After taking three straight balls from David Price, Jose Bautista stood in the batter’s box with a 3-0 count and didn’t even think about swinging at the next pitch, a changeup right down the centre of the plate. However, on the very next offering from Price, a changeup on the outside part of the strike zone, Bautista connected on his seventh home run of the season and the second of the Saturday afternoon game against the Tampa Bay Rays.
It was a funny moment, as Price shook his head and grinned like a man who knew he put his best effort out there and it still wasn’t good enough. The pitcher’s body language screamed, “What more could I have possibly done?”
James Shields answered the rhetorical question somewhat the next day by walking Bautista twice, the fourth and fifth time in the series, and sticking with a steady diet of changeups and cutters, just as Price had done, to collect the only two outs Bautista had against the Rays.
Dave Cameron of FanGraphs asked the question yesterday that must have been on the minds of Tampa Bay’s pitching staff after this weekend: Is Jose Bautista the best hitter in the American League?
At the moment, there can be little doubt. Sure, we’re still in April, but Bautista is on another level right now. Having already collected 2.1 wins above replacement this season, he’s leading both leagues in home runs, isolated power, on base percentage, slugging percentage, weighted on base average and weighted runs created plus. This is phenomenal in and of itself, but his excellence goes beyond these mere numbers because Bautista is putting them up while seeing more than 10% fewer pitches in the strike zone than he did a year ago.
Last year, 45.3% of the pitches that Bautista was offered were in the strike zone. That means that pitchers were throwing him slightly fewer strikes than they would to the average hitter. So far this season, 34.7% of the pitches Bautista has faced have been located in the strike zone. In other words, every time Bautista goes up, almost two thirds of the pitches he gets aren’t in the strike zone.
How has Bautista responded? He’s simply swinging at less pitches (33.6% in 2011 vs. 41.7% in 2010), while maintaining relatively the same rate of contact for pitches inside the zone (85.7% in 2011 vs. 86.3% in 2010). This is, again, the signs of an incredibly smart baseball player, but what makes it exceptional is that he’s doing it all while connecting for even more isolated power than he did last year, when his .357 ISO beat the next closest hitter by .063. This year, his isolated power is a super human .424. Isolated power is meant to measure a player’s raw power without consideration of the other stuff. It’s calculated by this formula: ISO = (2B + (3B*2) + (HR*3)) / AB.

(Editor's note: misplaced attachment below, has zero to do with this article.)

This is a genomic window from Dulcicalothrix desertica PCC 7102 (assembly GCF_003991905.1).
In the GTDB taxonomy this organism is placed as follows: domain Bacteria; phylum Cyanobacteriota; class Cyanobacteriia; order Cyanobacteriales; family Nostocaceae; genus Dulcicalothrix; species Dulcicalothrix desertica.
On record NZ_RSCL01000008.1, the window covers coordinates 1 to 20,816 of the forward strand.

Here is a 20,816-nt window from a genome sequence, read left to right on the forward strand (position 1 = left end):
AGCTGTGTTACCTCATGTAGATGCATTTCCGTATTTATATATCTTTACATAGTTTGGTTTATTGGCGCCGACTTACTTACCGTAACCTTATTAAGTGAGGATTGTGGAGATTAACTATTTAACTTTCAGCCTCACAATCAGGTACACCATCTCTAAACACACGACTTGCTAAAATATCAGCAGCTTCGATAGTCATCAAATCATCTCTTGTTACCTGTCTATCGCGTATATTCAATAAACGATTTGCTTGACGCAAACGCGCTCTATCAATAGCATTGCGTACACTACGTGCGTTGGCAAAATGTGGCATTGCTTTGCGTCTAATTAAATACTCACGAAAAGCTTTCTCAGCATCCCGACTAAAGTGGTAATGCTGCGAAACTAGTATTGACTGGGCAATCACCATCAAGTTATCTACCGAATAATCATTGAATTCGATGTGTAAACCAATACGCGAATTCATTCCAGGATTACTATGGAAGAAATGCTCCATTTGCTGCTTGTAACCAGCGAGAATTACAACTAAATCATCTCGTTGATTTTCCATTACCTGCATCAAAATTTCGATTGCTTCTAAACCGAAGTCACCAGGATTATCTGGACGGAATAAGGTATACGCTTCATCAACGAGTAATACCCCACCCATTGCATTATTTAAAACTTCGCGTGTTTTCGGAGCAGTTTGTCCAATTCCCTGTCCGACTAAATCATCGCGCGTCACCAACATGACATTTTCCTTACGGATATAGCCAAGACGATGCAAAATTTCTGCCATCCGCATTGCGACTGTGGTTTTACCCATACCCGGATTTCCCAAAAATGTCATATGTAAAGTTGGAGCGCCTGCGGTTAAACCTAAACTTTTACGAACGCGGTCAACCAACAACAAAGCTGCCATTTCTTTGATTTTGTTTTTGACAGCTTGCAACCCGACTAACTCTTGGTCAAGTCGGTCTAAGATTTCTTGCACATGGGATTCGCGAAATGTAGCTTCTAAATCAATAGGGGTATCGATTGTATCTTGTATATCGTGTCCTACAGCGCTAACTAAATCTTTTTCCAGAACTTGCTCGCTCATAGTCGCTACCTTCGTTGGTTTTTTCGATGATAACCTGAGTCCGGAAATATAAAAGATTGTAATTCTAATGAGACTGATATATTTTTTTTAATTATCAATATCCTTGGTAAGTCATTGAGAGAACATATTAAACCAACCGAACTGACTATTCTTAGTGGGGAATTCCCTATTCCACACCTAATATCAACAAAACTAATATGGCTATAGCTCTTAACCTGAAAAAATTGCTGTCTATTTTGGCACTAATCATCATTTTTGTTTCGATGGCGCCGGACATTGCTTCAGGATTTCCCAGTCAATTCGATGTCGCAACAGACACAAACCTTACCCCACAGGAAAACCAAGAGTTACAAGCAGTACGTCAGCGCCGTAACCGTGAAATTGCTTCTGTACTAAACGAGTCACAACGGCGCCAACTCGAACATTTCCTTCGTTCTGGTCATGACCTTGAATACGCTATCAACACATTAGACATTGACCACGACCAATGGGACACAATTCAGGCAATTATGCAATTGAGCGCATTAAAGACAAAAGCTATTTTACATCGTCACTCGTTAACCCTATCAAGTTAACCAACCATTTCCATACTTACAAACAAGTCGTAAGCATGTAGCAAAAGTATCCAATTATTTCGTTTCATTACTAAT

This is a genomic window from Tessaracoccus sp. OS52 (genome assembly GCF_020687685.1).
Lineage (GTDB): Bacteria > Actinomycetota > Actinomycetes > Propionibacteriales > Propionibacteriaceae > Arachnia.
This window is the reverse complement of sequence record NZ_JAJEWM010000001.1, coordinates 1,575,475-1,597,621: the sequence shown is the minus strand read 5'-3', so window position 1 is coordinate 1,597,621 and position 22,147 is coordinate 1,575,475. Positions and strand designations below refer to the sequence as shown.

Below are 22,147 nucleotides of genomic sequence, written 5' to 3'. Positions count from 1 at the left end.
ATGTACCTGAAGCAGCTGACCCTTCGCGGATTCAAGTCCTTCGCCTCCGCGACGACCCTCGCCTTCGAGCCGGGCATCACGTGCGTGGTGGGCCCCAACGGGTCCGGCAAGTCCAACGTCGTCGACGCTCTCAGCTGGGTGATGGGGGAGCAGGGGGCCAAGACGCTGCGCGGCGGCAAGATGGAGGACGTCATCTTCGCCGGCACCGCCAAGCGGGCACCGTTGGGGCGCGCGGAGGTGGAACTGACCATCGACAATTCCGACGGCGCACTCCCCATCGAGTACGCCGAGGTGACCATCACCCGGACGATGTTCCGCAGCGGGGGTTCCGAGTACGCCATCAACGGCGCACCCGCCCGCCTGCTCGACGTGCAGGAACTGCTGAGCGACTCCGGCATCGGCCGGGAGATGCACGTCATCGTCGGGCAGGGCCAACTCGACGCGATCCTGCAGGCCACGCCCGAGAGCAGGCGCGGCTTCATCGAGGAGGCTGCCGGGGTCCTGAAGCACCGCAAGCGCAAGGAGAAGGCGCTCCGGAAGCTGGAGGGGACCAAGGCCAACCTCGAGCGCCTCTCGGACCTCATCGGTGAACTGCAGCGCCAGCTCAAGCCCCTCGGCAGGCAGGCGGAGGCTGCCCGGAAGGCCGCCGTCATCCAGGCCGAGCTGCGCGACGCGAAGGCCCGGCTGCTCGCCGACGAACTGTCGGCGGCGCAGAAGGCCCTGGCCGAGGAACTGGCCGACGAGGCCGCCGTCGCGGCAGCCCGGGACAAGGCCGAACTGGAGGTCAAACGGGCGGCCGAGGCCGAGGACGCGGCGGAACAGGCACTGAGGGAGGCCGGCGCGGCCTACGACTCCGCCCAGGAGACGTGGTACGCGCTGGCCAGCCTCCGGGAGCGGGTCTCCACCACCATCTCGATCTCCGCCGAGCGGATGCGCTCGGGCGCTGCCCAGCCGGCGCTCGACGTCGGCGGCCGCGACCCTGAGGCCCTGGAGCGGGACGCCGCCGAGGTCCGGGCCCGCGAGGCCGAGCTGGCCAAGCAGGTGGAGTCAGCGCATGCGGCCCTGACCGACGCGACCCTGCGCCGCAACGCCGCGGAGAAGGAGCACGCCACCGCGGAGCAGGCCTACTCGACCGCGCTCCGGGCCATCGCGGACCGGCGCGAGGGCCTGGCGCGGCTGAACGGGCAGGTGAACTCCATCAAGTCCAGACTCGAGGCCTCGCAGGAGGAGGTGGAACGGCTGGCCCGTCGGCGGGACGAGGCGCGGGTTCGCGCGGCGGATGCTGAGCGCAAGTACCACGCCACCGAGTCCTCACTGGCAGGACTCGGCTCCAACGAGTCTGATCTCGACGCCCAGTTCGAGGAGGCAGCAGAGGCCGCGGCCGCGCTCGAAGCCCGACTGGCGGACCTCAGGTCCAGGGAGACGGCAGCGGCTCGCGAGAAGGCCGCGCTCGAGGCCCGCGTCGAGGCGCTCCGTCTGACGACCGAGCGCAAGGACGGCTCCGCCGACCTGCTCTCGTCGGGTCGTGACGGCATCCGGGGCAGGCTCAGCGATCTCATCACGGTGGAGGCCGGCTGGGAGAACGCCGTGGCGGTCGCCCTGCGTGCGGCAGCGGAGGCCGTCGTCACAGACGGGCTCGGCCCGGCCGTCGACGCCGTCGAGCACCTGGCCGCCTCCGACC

Remember those fantasy novels you read as a kid? Jose Bautista is the hero who was merely average in everyone else’s eyes before suddenly and definitely emerging as the greatest knight in the realm.
Everything being thrown at him is being handled and there doesn’t appear to be an easy chink in the armour. Consider the trend for pitchers to throw Bautista more changeups. According to TexasLeaguers.com, changeups have gone from 10.6% of the pitches that Bautista sees (in 2010) to 15.5% in 2011. While his whiff rate on the pitch is higher than any other type he faces, Bautista is still showing a marked improvement in his ability to hit changeups for power.
Consider this: last season Bautista drove only three changeups for home runs, this year, he’s already collected three touch ‘em alls off of changeups. Compare these two spray charts looking only at change ups that Bautista has made contact with.
So far, in 2011:
So, not only was last season a remarkable year for Bautsita, but he appears to have actually improved on the one weakness he was believed to have had. Those home runs on change ups aren’t the result of a guy simply powering them over the fence either. They’re pulled, signalling that Bautista is timing the slower pitches properly, as well.
Now, I have to stress that it’s still the very early going and eight home runs is a far cry from 30, let alone 54, but for Blue Jays fans, you have to absolutely love what you’ve seen so far from the best player on the team. And the way in which he’s doing it bodes extremely well for his chances of maintaining it for this season.
Aside from all the numbers, graphs and pitch selections, as a Jays fan, it’s hard to remember there ever being a hitter on this team, maybe Carlos Delgado in the late nineties and early aughties, as feared by opposing pitchers. While I remain skeptical that Bautista will be able too maintain these kind of numbers for the next four seasons after this one, I’m very much happy to be along for the ride right now.